A triumph that was short of genuine excitement at least harvested an abundance of personal achievement, the most notable being that of Steve Young, the 49ers quarterback, who has for so long toiled in the shadow of Joe Montana. Young may never match Montana's four victories in the title game, but he produced a sufficiently masterful performance to suggest that there is a new legend in the making in the Bay Area.

The 33-year-old Mormon would be stretching his Christian values too far if he did not take special pride in breaking Montana's record of five touchdown passes in one Super Bowl. Young took that mark to six and, for good measure, was the game's most productive runner, amassing 49 yards on five carries. This was not a flawless performance, there were a number of overthrown balls and timing errors, but it was one of enormous assurance. He remained unruffled throughout, and, demonstrating Montana-like awareness of his options, was always capable of generating the decisive play. The game's Most Valuable Player award was added to his burgeoning list of personal accolades, and will presumably fight for space in one of the larger pieces of furniture in northern California, the Steve Young trophy cabinet.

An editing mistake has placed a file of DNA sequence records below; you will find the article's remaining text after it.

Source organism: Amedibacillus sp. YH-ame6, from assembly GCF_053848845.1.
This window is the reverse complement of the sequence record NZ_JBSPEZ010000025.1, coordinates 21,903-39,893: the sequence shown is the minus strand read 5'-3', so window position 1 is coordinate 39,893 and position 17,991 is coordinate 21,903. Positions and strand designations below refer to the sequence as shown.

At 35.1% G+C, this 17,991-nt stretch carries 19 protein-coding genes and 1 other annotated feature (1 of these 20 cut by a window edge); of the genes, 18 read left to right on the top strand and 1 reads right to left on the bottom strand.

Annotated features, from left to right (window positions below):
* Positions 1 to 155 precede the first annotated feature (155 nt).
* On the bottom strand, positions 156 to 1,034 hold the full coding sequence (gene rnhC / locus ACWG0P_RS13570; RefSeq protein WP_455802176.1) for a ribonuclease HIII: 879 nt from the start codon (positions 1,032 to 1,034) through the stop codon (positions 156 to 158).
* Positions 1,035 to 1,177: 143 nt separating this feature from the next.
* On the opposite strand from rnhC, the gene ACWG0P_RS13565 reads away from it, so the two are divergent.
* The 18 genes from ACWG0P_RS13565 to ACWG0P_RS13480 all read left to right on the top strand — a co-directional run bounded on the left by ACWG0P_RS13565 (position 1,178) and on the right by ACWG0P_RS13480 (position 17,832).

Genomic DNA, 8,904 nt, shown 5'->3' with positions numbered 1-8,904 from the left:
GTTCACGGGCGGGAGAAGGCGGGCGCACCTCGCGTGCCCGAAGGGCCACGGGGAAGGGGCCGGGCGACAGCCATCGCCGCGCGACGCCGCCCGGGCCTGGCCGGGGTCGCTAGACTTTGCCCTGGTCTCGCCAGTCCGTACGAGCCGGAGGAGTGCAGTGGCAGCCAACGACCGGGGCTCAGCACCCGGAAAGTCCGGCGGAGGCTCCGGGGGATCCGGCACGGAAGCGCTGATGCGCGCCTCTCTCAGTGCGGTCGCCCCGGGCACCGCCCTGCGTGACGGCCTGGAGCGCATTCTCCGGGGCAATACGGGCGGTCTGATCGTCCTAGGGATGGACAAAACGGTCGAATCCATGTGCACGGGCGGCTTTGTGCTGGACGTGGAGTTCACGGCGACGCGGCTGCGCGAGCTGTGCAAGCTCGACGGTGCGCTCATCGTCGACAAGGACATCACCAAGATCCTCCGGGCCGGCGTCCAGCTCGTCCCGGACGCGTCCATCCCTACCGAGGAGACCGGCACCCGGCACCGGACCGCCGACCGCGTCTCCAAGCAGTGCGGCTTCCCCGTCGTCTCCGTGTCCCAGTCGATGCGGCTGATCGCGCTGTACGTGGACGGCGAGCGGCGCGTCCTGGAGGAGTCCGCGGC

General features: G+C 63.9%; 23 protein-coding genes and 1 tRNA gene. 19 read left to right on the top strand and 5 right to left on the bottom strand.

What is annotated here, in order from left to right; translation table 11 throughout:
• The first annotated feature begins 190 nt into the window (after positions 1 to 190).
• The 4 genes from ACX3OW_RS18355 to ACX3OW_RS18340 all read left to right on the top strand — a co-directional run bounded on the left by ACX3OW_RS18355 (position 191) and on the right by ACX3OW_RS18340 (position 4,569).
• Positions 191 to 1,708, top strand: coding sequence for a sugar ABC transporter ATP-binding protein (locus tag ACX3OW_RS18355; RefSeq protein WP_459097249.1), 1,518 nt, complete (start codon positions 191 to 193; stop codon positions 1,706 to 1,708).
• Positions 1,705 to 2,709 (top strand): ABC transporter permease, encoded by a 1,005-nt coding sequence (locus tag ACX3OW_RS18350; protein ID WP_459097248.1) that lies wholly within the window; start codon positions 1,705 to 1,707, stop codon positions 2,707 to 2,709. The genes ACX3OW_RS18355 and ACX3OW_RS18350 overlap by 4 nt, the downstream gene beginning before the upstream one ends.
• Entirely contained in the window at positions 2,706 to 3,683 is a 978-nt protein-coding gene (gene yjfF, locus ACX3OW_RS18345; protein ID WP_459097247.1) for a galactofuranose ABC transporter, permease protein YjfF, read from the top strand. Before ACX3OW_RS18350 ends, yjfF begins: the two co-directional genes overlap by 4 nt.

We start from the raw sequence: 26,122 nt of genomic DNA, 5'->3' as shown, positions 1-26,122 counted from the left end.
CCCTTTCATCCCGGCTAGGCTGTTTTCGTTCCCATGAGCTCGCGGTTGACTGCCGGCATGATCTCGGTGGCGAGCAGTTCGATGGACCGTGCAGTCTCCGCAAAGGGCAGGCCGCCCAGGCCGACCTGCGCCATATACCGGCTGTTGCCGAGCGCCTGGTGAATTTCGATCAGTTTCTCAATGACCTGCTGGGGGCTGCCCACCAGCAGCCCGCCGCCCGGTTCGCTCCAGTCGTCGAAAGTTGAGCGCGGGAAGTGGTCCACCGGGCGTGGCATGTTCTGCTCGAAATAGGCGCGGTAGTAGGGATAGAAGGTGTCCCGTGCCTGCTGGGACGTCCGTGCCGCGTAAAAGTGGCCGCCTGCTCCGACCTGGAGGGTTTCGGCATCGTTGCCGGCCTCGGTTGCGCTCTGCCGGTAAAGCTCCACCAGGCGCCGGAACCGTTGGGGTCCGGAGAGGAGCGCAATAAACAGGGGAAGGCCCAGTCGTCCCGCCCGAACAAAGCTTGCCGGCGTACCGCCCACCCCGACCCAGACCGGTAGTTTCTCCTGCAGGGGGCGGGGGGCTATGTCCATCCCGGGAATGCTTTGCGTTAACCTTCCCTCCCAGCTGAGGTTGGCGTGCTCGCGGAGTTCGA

Afterwards there was, understandably, a note of redemption as Young enjoyed a moment that had been a long time coming. "For one person to face all that scrutiny and all that scepticism is very difficult. You learn to have a thicker skin, and not to let it pierce your heart," he said.

Young's only serious rival for the MVP award was his own wide receiver, Jerry Rice, whose display was outstanding by any standards, but, given that he played more than half the game with a dislocated shoulder, ventured towards the unbelievable. Rice, whowas also reported to be sick the night before the game, caught 10 passes, three of them for scores to set a new record of seven touchdowns in Super Bowls. "Jerry Rice with one arm is better than everyone else in the league with two," Young said.